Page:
The following day with GymFu wasn't so smooth, however. I'd tested CrunchFu before, but not the other apps, and it was a while before I figured out how to best hold the iPhone so the apps wouldn't keep barking "HALF!" at me for incomplete reps.
In the end, having the iPhone in my pocket for SquatFu worked well, and holding my iPhone at a slight angle on my thumbs during crunches worked better than having it at my chest.
Over the following week, my routine continued – with the occasional slip – and it was during this time that RunKeeper's one failing became apparent. Although it provides weekly and monthly totals (activities, distance, time, calories), it's not obvious how you're progressing if you do the same route and distance every day.
By comparison, after a few days GymFu's apps graph your reps from training and 'battles', which come via Twitter from the GymFu 'Fubot' and, very sporadically, real humans across the globe. (You can challenge others by score or max reps, but I found in practice few battle requests were answered.) Having a graph detailing progress was really encouraging and definitely spurred me on.
RunKeeper fell further by the wayside as the weather dramatically deteriorated, but this simply demonstrated to me the importance of having a set of apps that enable inside and outside exercise. And my effort in GymFu increased, even if my overall exercise level dropped.
Work in progress
A few weeks have passed since I started my experiment, and Weightbot stubbornly refuses to say I'm at my target weight – in fact, it doesn't think I've lost more than a rounding error.
But before this experiment is chalked up as a failure and I start eating too many Jaffa Cakes again, it should be noted that I'm exercising regularly for the first time in nearly a year – and that's mostly down to the iPhone apps.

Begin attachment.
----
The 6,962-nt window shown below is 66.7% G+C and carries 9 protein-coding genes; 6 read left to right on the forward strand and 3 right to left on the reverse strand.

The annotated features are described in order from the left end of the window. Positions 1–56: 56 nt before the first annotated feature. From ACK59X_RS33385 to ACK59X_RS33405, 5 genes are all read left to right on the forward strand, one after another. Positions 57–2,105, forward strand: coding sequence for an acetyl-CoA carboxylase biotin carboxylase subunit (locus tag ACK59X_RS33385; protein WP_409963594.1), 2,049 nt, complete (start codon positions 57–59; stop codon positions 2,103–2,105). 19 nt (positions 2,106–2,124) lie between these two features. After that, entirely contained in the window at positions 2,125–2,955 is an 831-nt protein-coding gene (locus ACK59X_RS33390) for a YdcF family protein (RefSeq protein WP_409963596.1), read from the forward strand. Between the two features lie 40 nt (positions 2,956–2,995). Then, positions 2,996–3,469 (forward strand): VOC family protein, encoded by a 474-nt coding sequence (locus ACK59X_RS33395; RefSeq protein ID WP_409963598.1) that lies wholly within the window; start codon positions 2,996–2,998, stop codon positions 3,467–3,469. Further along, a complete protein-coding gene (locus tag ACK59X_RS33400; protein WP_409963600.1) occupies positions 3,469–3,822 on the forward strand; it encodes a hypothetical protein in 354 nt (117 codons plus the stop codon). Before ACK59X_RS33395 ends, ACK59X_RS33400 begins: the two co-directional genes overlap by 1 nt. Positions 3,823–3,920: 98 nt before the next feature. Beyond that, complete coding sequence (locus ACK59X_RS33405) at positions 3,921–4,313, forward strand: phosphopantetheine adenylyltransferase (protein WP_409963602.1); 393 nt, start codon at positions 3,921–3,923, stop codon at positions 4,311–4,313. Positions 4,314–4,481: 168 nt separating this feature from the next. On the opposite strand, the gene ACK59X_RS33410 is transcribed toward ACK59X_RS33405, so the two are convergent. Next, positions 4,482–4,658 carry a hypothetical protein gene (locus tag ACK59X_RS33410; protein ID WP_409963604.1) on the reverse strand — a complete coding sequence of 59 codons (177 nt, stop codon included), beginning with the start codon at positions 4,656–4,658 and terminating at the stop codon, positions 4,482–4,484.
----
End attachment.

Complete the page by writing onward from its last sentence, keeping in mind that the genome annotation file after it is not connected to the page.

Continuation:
Admittedly, I'm a sucker for graphs and games, and seeing a downward trend in GymFu or an upward trend in Weightbot gets me doubly motivated to reverse them. Surprisingly, GymFu's Twitter challenges also helps, since my brain doesn't seem to realise that they're (mostly) automated.
I've noticed changes in my basic fitness too. GymFu's founders reckon that 40% of people "double their reps", and I can already comfortably do twice as many push-ups and squats as when I first started. Granted, hitting the final GymFu targets is a long way off, but now I'm confident I'll eventually get there.
And although RunKeeper isn't in the mix as much as I'd like (due to ongoing 'wuss out of running because of the rain' syndrome), I now use it to track dog walks rather than just runs, and challenge myself to beat my walking times – much to my dog's annoyance, it seems.
So while I'm not going to be running the London Marathon any time soon or joining an athletics team, I have, for a cost that's less than a week's membership at my local gym, got started on the path to better fitness.
And what's more, I still have the princely sum of £1.05 left over to spend on a Mars Bar. Er, protein bar. To spend on a protein bar…
First published in MacFormat Issue 216